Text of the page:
I talked earlier about ridiculously huge things; in order to make an impact and get people's attention, I start by looking for things which are shamelessly conspicuous. It doesn't necessarily have to be big. It could be something that is extremely tiny, or terribly gaudy or strikingly neat and tidy. To send a strong message across, it should be simple so that a single glance will be enough; it should not require the comprehension of anything complicated. You just need to grab people's attention. If you succeed in doing that, you have done about 80% of the basic work. Then you just need to pay careful attention to the details and complete the project. It's important to strike a right balance between those two aspects.
I'm not talking about making an interesting project plan. The most important thing is the concept that comes before drawing up the plan. The concept is the big goal; it is what you actually aim to do, and it is the keyword of the project. There are times when simply grabbing people's attention can be the concept itself.
Cities that offer discoveries with each visit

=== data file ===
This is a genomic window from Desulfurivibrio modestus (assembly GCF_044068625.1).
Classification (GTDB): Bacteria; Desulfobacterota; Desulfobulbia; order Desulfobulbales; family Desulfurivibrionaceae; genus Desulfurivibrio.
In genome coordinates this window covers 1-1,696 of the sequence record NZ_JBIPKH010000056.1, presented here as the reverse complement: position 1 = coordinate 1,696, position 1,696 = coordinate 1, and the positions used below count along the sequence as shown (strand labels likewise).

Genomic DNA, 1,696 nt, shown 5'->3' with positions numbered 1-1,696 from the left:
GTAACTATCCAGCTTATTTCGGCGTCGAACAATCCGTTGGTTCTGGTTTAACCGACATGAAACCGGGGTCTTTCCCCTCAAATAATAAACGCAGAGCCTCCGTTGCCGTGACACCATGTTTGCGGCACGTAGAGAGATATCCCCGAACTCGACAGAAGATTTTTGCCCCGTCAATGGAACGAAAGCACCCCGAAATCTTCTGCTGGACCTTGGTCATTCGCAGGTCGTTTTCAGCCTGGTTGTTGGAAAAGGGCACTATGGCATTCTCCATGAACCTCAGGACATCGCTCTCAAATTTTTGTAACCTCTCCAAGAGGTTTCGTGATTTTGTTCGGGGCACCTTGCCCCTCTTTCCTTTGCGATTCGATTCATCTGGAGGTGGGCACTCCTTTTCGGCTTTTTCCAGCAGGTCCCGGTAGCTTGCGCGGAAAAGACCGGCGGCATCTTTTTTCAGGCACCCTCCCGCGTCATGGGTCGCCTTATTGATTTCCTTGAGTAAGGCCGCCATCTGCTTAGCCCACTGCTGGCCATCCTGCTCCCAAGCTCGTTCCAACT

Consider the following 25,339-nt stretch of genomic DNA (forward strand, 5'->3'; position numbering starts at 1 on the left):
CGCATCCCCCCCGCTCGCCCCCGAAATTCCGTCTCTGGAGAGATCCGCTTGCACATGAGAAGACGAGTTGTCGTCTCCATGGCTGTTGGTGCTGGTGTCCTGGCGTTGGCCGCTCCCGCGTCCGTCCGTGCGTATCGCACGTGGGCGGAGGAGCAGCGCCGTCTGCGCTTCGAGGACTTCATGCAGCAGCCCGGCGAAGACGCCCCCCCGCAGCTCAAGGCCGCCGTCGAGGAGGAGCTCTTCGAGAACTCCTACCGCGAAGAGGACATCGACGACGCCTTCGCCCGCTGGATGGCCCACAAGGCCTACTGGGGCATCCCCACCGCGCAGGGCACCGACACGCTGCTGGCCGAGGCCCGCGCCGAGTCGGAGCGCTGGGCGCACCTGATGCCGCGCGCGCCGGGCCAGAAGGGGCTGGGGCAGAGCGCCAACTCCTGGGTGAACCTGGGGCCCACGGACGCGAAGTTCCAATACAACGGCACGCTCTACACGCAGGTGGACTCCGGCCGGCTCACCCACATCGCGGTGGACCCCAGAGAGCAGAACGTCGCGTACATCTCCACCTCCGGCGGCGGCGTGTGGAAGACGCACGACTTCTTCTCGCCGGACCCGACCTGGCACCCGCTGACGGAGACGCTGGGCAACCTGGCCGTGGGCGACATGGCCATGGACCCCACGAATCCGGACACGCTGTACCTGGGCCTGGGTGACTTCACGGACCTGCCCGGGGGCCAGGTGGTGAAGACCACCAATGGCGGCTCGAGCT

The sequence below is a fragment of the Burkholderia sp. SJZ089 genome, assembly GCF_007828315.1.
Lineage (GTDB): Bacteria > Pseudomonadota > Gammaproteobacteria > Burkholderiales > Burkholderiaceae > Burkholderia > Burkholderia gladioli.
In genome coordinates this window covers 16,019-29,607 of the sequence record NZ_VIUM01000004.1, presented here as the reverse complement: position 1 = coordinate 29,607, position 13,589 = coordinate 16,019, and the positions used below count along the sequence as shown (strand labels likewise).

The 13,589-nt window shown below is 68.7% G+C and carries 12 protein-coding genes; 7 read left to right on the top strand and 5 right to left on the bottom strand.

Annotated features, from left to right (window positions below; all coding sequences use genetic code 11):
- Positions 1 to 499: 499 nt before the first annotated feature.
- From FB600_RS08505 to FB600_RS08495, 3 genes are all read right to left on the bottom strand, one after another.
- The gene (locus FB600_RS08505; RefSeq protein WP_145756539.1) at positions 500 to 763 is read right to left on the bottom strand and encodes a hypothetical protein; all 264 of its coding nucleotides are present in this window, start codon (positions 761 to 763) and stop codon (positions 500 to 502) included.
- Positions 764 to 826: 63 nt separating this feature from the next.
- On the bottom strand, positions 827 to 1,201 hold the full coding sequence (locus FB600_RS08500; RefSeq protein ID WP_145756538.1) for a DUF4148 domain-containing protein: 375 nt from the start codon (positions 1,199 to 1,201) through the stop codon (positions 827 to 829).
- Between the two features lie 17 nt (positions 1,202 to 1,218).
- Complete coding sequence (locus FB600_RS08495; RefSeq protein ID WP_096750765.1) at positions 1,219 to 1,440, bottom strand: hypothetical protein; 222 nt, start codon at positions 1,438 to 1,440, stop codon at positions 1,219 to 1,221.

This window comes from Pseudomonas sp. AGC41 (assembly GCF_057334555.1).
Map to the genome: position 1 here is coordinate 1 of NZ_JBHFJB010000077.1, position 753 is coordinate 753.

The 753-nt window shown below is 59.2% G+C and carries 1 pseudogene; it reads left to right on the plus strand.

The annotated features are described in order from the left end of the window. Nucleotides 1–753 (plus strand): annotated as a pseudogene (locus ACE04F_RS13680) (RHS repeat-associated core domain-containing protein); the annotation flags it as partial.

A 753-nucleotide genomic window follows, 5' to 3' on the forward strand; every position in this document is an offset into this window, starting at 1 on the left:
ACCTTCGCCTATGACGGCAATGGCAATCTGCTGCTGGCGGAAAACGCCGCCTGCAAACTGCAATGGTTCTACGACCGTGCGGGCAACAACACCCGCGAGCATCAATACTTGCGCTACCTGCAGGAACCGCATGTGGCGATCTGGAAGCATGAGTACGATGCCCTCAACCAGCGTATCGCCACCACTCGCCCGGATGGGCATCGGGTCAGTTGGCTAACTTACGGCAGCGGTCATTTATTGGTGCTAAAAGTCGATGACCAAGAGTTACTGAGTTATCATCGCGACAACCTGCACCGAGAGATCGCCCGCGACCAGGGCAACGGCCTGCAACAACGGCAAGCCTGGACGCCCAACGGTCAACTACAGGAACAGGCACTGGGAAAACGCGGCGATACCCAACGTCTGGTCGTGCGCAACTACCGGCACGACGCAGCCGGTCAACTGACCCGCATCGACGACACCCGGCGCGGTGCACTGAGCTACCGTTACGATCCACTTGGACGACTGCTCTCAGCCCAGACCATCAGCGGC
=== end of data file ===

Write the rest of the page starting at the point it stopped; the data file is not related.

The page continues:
I was born and raised in Tokyo so I have fond feelings for this city. Tokyo has Roppongi, Aoyama, Ginza, Shinjuku - towns which each have a different face. I find it intriguing. There are times when I go some distance in a town and find that it has another totally different face. Such towns make me want to visit again. New York might appear to be small, but there's a big difference in the atmosphere between Downtown and Uptown, and you can visit many times but still make new discoveries with each visit.
I guess it might be rather mundane to say that I like New York best among all the cities in the world (laughs) but I do find it an exciting place. There is abundant information, and it keeps changing fast, like Tokyo. When you visit a year later, there is always something new to look at. Something new is constantly happening there.
Cities that keep renewing themselves
Another city I like is Copenhagen, Denmark, but it's not a place I wish to visit each year. The whole city is beautiful, with old and modern architecture blending together -it has sophisticated taste. And wherever you go, the sunlight is lovely. But there is no change a year later - the city has a beauty which has already been perfected. Of course, this unchanging beauty is what makes the city appealing, and that kind of beauty can also be found in Paris and many other European cities.